07:10 GMT22 October 2020
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    As tech giant Huawei struggles to roll out its 5G networks globally due to the Washington-launched drive to freeze out the Chinese company, South Korea’s Samsung is hoping to capitalize on its rival’s woes.

    Samsung Electronics is set to join the global race to roll out 5G, positioning itself as a worthy challenger its rivals, writes the Financial Times.

    With telecoms operators gearing up for massive investments in the 5th generation mobile network in the coming decade, the South Korean company is hoping to claim market share, vying for a piece of the lucrative prize alongside its three main rivals, Huawei, Nokia, and Ericsson.

    In this July 15, 2020, file photo, visitors wearing masks to curb the spread of the coronavirus look at the latest products at a Huawei store in Beijing. China accused Washington of damaging global trade with sanctions that threaten to cripple tech giant Huawei and said Tuesday it will protect Chinese companies but gave no indication of possible retaliation
    © AP Photo / Ng Han Guan
    In this July 15, 2020, file photo, visitors wearing masks to curb the spread of the coronavirus look at the latest products at a Huawei store in Beijing. China accused Washington of damaging global trade with sanctions that threaten to cripple tech giant Huawei and said Tuesday it will protect Chinese companies but gave no indication of possible retaliation

    With its computer chips, smartphones and displays seen as its principal revenue drivers, the Seoul-headquartered group was seen as trailing its global peers in terms of providing telecoms kits.

    However, the company is reportedly poised to make the most of the current situation, as measures to advance 5G rollouts across the world are intensifying, and the acknowledged leader in the sector – China’s tech giant Huawei – is facing increased pressure from the US and its allies, who are seeking to block it from their networks.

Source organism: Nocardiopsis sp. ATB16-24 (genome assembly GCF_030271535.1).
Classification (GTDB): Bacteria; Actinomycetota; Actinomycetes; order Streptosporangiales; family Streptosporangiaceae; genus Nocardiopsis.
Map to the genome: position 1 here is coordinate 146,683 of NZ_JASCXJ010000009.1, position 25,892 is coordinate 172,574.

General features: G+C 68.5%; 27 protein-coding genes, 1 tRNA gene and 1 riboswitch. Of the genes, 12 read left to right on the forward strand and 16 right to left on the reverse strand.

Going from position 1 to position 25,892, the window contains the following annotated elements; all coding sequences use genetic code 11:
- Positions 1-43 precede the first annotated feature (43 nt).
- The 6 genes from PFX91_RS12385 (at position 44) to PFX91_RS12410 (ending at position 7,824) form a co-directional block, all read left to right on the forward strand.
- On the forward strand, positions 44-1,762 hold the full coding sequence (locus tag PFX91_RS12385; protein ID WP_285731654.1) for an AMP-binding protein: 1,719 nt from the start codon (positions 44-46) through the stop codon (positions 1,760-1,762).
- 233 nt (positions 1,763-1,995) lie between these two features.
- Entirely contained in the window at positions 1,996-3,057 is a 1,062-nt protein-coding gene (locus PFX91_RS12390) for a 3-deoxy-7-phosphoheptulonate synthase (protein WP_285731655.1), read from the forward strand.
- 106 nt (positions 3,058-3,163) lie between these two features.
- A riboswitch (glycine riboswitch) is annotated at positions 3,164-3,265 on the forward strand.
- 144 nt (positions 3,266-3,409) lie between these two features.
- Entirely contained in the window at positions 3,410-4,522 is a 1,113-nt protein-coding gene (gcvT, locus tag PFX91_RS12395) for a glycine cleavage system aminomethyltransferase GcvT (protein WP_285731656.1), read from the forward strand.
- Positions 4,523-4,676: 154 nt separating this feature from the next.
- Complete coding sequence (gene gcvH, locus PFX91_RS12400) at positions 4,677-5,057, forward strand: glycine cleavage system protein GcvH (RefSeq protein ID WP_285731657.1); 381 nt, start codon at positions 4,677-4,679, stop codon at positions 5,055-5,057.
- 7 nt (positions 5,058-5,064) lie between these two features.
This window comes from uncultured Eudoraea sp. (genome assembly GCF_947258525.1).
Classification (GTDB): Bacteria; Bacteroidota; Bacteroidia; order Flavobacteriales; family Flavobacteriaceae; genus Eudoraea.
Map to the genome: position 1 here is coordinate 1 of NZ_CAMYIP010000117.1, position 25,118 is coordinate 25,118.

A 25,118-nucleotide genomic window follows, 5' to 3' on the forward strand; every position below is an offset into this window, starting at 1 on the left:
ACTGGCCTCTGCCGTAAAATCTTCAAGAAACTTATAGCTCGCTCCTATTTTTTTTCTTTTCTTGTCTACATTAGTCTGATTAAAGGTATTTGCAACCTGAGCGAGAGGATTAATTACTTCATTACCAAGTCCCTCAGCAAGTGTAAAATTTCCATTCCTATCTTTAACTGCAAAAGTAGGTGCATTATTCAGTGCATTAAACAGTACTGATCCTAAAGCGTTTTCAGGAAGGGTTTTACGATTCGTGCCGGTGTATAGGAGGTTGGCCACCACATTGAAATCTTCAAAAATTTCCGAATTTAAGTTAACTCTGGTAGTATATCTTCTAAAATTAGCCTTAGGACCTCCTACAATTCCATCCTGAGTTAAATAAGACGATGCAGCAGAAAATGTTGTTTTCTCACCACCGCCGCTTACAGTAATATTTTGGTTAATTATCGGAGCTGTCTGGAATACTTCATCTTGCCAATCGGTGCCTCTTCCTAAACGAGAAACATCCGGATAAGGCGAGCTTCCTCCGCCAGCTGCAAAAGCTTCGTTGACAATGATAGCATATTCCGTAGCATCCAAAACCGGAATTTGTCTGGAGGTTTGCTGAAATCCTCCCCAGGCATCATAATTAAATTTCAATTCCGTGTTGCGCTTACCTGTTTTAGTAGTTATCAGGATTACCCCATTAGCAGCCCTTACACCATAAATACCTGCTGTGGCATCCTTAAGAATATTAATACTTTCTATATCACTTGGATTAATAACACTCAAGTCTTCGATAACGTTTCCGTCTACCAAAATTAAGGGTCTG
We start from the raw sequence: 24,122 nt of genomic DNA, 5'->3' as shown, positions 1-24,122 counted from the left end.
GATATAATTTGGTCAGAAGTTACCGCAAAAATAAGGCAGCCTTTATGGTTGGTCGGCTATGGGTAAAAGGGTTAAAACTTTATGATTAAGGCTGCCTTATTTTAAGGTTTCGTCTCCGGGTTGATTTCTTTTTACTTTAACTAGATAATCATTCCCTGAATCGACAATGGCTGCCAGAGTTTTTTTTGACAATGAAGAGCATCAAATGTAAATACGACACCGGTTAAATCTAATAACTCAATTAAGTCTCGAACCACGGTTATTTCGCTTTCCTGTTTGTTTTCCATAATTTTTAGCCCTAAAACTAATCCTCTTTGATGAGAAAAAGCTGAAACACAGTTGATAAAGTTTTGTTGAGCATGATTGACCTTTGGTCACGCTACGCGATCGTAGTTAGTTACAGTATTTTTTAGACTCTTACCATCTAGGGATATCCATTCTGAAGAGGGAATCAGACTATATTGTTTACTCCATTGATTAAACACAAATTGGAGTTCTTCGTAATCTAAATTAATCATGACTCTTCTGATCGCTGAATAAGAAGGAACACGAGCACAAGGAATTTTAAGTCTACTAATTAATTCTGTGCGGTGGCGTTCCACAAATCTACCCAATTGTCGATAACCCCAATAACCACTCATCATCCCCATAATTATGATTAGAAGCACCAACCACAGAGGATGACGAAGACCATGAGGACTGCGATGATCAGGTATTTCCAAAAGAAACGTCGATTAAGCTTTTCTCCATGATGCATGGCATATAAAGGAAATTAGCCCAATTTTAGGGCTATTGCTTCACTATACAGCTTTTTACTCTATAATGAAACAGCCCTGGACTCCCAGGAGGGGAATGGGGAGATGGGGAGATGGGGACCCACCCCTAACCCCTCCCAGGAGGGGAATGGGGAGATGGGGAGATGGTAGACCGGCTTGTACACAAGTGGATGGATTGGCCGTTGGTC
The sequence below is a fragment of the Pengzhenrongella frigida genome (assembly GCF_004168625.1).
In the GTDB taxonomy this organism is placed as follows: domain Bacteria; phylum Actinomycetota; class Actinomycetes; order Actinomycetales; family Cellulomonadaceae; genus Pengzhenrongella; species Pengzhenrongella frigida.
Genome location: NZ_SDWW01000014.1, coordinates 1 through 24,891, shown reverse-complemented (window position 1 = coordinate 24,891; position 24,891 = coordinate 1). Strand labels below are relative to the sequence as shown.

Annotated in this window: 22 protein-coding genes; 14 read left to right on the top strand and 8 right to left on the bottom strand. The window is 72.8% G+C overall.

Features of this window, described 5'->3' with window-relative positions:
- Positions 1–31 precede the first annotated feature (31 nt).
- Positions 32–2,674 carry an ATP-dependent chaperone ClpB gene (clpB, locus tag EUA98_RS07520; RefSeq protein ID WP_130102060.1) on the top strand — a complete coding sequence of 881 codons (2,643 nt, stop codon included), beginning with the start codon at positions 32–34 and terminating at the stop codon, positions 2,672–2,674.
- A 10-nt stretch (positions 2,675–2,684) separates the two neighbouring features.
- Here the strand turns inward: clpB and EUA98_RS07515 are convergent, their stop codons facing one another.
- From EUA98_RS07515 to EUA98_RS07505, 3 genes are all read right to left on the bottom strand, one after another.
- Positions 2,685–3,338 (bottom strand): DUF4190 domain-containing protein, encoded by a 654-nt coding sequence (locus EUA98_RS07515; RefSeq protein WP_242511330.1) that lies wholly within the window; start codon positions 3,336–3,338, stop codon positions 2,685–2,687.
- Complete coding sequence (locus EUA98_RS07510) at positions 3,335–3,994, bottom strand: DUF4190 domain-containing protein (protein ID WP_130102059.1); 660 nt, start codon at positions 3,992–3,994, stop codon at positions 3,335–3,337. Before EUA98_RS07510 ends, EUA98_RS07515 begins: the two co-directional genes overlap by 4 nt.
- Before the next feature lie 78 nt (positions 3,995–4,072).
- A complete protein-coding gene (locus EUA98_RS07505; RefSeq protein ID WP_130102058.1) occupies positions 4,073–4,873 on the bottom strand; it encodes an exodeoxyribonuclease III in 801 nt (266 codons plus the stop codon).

‘A Lot to Play For’

    Last month, Samsung Electronics clinched a $6.6-billion deal with Verizon Communications to supply wireless telecom equipment to the US operator until the end of 2025.

    The agreement marked the company’s biggest 5G deal to-date, and according to analysts, seriously boosted its credibility as a worthwhile contender in the network business.

    “Samsung’s recent win with Verizon could be a game changer,” Stefan Pongratz, a 5G expert at research company Dell’Oro Group, was cited as saying.

    While rivals Huawei, Ericsson and Nokia collectively hold a 70 to 80 percent share of the global network equipment market, which also includes 4G, Samsung is making inroads.

    Thus, according to data provided by Dell’Oro, Samsung’s market share has roughly doubled over the past two years to about 3 percent.

    When it comes to the new market for 5G mobile infrastructure, the South Korean company’s market share by the middle of this year was between 10 and 15 percent.

    Shoppers walk near a Galaxy Note 7 advertisement at a Samsung store in Jakarta, Indonesia, October 14, 2016.
    © REUTERS / Iqro Rinaldi
    Shoppers walk near a Galaxy Note 7 advertisement at a Samsung store in Jakarta, Indonesia, October 14, 2016.

    Besides being a leading player in its home country, the company has landed deals in the US with Sprint, AT&T and US Cellular, and with KDDI in Japan, Telus and Videotron in Canada and Spark in New Zealand.

    A key selling point for Samsung is its secure supply chain, claim experts, as the company’s 5G business manufactures its network equipment in South Korea and Vietnam, while producing other key components, such as its 5G modem chip, in the US.

    According to IHS Markit, the race to deploy 5G is touted as potentially spurring annual investment averaging over $235 billion through to 2035.

    “We are very much at an early stage in the 5G era…There still is a lot to play for,” said Ian Fogg, lead analyst at UK research group Opensignal.

    There has not been an official comment on the report from Samsung.

    Embattled Huawei

    The US embarked on a targeted attack on the Chinese titan Huawei in 2019, accusing the company of espionage activities on behalf of the Chinese authorities and deliberate introduction of backdoors in its equipment for this purpose - something strongly denied by Huawei officials and Beijing.

    In May 2019, the company was blacklisted from conducting business with US firms.

    The Trump administration’s broadside against Huawei, including moves to limit sales of critical technology like chips to the group, and pressure on allies to block the company form their 5G rollout, resulted in many countries reviewing their reliance on kit from the Chinese group.

    This applies both to core networks and hardware such as base stations and antennas that make up RAN, writes the outlet.
    Telecoms operators in at least 14 countries are believed to be reassessing their reliance on Huawei’s RAN portfolio, including equipment for 2G, 3G and 4G, according to Dell’Oro data.

    The countries, which include Australia, Brazil, Germany and the UK, account for about one-third of the global RAN market.

    “Ericsson, Nokia, and Samsung have all benefited from the escalating geopolitical uncertainty,” said Stefan Pongratz.

    The rivalry expected to be fierce as telecom companies jostle for trillions of dollars in investment.

     

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